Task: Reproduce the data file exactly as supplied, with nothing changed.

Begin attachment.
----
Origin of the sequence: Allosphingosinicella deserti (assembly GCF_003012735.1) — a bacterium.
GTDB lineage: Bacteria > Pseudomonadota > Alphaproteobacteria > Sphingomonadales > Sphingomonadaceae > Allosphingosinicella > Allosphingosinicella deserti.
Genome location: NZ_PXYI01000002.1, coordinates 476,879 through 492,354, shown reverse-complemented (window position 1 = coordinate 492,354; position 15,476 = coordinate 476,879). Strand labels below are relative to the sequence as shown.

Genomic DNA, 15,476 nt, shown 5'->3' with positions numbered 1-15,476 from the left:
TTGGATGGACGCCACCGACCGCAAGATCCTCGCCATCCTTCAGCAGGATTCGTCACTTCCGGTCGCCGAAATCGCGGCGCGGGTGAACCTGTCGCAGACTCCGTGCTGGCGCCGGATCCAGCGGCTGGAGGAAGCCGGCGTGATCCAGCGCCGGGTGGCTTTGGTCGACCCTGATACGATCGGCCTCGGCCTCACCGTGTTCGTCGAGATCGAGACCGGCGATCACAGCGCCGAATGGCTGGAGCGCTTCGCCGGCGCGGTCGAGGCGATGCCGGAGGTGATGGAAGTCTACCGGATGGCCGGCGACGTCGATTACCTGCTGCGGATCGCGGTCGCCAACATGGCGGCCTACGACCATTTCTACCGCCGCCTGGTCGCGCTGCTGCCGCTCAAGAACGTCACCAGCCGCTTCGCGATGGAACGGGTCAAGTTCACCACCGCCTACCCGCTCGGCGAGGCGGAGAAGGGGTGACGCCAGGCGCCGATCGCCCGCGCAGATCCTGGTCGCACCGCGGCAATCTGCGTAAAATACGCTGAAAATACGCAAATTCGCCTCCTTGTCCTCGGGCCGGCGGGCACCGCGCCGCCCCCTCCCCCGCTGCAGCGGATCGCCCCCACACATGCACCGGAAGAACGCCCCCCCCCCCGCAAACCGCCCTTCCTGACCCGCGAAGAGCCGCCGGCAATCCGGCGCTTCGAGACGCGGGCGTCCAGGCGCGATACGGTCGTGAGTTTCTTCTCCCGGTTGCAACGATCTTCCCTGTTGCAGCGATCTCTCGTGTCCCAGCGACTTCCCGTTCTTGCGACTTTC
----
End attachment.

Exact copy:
Origin of the sequence: Allosphingosinicella deserti (assembly GCF_003012735.1) — a bacterium.
GTDB lineage: Bacteria > Pseudomonadota > Alphaproteobacteria > Sphingomonadales > Sphingomonadaceae > Allosphingosinicella > Allosphingosinicella deserti.
Genome location: NZ_PXYI01000002.1, coordinates 476,879 through 492,354, shown reverse-complemented (window position 1 = coordinate 492,354; position 15,476 = coordinate 476,879). Strand labels below are relative to the sequence as shown.

Genomic DNA, 15,476 nt, shown 5'->3' with positions numbered 1-15,476 from the left:
TTGGATGGACGCCACCGACCGCAAGATCCTCGCCATCCTTCAGCAGGATTCGTCACTTCCGGTCGCCGAAATCGCGGCGCGGGTGAACCTGTCGCAGACTCCGTGCTGGCGCCGGATCCAGCGGCTGGAGGAAGCCGGCGTGATCCAGCGCCGGGTGGCTTTGGTCGACCCTGATACGATCGGCCTCGGCCTCACCGTGTTCGTCGAGATCGAGACCGGCGATCACAGCGCCGAATGGCTGGAGCGCTTCGCCGGCGCGGTCGAGGCGATGCCGGAGGTGATGGAAGTCTACCGGATGGCCGGCGACGTCGATTACCTGCTGCGGATCGCGGTCGCCAACATGGCGGCCTACGACCATTTCTACCGCCGCCTGGTCGCGCTGCTGCCGCTCAAGAACGTCACCAGCCGCTTCGCGATGGAACGGGTCAAGTTCACCACCGCCTACCCGCTCGGCGAGGCGGAGAAGGGGTGACGCCAGGCGCCGATCGCCCGCGCAGATCCTGGTCGCACCGCGGCAATCTGCGTAAAATACGCTGAAAATACGCAAATTCGCCTCCTTGTCCTCGGGCCGGCGGGCACCGCGCCGCCCCCTCCCCCGCTGCAGCGGATCGCCCCCACACATGCACCGGAAGAACGCCCCCCCCCCCGCAAACCGCCCTTCCTGACCCGCGAAGAGCCGCCGGCAATCCGGCGCTTCGAGACGCGGGCGTCCAGGCGCGATACGGTCGTGAGTTTCTTCTCCCGGTTGCAACGATCTTCCCTGTTGCAGCGATCTCTCGTGTCCCAGCGACTTCCCGTTCTTGCGACTTTC